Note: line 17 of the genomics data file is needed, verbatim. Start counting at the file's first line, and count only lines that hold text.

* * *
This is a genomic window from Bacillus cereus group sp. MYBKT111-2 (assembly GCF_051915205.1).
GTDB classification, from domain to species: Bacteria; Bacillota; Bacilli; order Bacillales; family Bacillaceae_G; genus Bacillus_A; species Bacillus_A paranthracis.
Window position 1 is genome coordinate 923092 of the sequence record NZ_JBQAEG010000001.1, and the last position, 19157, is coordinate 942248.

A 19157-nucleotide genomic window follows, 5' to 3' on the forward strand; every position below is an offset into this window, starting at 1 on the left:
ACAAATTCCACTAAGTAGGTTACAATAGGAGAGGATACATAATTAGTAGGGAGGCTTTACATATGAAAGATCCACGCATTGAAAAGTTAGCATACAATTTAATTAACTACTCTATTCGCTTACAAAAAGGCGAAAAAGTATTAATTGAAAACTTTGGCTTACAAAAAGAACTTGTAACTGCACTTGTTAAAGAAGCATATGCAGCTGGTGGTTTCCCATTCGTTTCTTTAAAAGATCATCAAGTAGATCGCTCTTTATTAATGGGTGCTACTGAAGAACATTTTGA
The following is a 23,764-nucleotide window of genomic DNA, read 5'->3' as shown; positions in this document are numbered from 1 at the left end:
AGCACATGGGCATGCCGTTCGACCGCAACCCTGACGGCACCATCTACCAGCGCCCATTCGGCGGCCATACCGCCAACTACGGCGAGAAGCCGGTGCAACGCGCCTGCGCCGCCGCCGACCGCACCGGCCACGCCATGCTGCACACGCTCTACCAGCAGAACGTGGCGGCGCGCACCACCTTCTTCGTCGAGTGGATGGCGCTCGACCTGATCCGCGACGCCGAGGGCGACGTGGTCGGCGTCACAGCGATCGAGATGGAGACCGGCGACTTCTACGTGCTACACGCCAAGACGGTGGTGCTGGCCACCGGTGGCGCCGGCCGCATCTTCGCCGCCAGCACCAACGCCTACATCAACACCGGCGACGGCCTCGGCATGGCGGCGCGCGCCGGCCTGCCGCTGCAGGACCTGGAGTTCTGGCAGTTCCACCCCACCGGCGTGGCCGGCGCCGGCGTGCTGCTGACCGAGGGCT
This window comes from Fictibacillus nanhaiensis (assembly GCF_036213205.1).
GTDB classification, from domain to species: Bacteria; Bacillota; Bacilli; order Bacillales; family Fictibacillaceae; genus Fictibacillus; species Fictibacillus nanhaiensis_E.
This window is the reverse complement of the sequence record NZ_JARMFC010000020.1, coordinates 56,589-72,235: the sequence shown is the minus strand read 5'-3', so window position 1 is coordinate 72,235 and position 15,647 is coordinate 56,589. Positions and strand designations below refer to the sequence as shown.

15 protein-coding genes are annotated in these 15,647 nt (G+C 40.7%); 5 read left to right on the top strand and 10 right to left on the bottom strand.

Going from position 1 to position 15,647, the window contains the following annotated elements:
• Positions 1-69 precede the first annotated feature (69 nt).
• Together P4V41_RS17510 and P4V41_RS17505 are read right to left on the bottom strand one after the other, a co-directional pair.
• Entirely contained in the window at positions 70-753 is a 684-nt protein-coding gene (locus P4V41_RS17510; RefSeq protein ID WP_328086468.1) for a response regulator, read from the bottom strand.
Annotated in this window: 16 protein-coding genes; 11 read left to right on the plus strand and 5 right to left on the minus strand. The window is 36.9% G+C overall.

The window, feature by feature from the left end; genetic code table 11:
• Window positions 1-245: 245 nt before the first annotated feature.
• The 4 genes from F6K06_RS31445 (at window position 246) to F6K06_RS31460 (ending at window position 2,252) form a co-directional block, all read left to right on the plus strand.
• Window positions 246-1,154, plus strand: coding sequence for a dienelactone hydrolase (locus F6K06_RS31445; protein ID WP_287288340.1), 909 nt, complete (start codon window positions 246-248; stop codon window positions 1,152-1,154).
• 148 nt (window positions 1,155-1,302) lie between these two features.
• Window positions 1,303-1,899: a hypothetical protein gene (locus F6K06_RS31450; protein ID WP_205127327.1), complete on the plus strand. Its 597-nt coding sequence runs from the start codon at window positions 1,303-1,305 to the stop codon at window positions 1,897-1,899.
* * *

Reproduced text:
The window, feature by feature from the left end; genetic code table 11: